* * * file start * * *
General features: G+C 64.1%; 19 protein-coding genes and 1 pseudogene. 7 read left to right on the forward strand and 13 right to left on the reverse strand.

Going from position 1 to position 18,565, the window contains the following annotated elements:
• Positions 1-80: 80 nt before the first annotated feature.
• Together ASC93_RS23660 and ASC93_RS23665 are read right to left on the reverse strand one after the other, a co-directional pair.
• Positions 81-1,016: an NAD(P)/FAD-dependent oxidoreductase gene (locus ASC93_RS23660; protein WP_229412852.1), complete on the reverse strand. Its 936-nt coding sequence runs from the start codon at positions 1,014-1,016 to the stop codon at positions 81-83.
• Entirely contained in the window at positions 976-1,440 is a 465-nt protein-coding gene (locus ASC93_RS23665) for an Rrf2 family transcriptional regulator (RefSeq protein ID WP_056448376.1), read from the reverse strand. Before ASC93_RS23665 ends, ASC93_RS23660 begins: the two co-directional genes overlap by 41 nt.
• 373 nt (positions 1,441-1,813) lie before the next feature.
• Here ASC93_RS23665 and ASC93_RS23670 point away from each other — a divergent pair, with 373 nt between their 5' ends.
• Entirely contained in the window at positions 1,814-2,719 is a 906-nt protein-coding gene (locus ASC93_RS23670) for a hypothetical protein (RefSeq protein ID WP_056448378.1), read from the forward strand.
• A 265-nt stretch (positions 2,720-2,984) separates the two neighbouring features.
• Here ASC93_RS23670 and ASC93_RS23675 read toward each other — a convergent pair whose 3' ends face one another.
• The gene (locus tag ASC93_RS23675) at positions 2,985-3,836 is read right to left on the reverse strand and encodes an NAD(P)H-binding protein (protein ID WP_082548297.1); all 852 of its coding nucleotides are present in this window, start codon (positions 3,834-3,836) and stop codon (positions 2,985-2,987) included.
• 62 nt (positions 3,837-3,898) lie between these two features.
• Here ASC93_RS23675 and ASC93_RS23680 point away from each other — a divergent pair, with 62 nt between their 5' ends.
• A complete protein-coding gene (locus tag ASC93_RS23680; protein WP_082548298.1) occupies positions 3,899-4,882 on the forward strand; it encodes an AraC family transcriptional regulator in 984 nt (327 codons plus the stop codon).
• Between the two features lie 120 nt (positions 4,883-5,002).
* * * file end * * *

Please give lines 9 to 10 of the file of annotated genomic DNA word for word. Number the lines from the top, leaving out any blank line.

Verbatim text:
• Entirely contained in the window at positions 1,814-2,719 is a 906-nt protein-coding gene (locus ASC93_RS23670) for a hypothetical protein (RefSeq protein ID WP_056448378.1), read from the forward strand.
• A 265-nt stretch (positions 2,720-2,984) separates the two neighbouring features.